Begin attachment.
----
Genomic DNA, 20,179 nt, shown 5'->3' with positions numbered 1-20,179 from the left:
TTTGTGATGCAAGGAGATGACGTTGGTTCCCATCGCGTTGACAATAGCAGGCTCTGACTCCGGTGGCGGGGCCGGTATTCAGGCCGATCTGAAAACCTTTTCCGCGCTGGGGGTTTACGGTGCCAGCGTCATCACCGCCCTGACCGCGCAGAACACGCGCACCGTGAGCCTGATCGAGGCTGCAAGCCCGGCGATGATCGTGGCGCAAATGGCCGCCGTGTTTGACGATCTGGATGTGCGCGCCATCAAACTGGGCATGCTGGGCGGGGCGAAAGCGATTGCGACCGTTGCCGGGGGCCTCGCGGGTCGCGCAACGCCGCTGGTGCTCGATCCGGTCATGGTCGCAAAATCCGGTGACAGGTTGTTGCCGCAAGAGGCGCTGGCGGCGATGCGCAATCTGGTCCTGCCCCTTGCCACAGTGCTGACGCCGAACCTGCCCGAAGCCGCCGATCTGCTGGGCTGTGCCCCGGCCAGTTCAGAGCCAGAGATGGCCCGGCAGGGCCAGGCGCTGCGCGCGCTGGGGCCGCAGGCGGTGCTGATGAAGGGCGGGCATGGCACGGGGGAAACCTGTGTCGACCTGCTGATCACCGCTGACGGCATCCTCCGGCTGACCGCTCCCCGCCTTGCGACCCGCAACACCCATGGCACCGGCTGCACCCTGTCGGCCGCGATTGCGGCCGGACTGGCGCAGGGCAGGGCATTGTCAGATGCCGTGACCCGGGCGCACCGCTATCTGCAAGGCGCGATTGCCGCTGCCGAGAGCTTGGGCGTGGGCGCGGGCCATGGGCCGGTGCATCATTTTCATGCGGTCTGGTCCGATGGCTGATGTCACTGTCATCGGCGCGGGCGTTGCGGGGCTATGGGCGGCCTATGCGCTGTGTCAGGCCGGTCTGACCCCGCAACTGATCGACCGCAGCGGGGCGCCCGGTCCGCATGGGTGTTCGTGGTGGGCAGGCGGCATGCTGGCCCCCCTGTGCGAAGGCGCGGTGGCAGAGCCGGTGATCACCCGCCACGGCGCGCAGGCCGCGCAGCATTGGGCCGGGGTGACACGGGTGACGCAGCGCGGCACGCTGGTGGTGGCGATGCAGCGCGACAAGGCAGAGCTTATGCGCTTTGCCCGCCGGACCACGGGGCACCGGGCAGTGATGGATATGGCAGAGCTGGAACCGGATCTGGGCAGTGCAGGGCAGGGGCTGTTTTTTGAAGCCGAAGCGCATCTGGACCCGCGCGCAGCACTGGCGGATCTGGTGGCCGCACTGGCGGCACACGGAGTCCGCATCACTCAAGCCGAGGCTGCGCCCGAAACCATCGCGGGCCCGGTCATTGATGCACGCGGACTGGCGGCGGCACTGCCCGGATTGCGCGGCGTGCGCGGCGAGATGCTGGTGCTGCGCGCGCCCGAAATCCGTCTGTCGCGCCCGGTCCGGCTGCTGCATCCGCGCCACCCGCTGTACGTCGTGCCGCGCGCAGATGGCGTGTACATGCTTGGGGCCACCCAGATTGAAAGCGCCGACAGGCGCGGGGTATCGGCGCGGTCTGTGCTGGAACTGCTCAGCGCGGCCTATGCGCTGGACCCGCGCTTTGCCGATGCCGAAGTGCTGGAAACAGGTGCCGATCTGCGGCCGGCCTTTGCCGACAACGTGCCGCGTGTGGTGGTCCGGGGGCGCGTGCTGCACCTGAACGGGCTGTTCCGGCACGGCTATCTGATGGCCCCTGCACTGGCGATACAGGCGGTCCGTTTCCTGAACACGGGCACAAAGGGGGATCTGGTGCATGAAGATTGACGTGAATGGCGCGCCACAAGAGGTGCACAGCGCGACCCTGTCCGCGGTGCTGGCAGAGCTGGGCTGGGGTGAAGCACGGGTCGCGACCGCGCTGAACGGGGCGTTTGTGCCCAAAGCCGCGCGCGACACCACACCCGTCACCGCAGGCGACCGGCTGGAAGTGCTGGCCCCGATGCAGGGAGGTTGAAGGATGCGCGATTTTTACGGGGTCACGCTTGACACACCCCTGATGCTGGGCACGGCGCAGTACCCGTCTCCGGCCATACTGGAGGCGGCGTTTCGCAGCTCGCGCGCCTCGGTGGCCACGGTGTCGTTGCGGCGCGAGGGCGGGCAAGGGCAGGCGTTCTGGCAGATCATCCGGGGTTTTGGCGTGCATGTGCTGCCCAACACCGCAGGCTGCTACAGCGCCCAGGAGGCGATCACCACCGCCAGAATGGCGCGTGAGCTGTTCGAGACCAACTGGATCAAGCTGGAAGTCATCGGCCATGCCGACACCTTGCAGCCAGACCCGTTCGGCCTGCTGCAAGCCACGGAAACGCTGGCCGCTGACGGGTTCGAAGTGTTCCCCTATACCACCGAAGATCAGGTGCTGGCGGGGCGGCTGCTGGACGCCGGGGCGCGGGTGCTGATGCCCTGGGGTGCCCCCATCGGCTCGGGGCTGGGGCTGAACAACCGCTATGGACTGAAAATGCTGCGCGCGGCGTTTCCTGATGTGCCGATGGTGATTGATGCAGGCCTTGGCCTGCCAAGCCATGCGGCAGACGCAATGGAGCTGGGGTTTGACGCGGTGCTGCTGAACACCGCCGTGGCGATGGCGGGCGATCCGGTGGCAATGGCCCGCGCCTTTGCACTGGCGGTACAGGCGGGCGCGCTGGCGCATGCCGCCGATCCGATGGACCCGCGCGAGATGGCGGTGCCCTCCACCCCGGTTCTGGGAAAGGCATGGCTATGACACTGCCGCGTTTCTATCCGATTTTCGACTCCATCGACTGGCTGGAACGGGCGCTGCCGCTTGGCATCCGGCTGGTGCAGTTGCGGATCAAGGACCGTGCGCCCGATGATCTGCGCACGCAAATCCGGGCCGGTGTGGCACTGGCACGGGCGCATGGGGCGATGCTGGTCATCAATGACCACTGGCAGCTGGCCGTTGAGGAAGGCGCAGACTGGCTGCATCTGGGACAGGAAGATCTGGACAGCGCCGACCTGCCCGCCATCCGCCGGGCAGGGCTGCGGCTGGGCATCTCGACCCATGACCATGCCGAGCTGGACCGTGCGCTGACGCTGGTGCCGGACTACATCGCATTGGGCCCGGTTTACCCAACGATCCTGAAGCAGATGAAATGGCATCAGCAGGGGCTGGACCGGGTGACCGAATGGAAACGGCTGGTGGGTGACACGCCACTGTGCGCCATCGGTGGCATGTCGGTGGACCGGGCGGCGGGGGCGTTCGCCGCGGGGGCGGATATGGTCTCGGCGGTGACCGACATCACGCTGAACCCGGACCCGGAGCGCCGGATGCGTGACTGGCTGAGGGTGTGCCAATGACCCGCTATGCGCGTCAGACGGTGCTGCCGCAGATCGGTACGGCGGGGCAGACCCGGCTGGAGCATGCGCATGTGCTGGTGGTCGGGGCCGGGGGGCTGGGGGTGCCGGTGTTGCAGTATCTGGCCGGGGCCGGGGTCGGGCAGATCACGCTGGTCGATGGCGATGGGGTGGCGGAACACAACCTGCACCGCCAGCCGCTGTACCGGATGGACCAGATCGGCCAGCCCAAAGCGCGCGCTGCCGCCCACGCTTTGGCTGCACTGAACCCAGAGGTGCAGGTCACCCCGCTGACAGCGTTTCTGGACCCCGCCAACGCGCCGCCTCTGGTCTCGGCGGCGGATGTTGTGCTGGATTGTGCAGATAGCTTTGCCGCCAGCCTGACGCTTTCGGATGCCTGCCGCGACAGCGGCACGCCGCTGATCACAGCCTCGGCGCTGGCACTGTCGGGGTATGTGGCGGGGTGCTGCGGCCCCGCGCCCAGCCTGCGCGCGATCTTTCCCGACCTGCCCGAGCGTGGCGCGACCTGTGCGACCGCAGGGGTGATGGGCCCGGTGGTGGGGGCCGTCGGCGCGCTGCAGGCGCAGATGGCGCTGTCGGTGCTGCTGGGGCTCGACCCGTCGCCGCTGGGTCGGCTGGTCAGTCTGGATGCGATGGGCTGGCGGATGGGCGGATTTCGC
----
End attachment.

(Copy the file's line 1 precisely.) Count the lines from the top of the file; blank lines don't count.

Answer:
Genomic DNA, 20,179 nt, shown 5'->3' with positions numbered 1-20,179 from the left: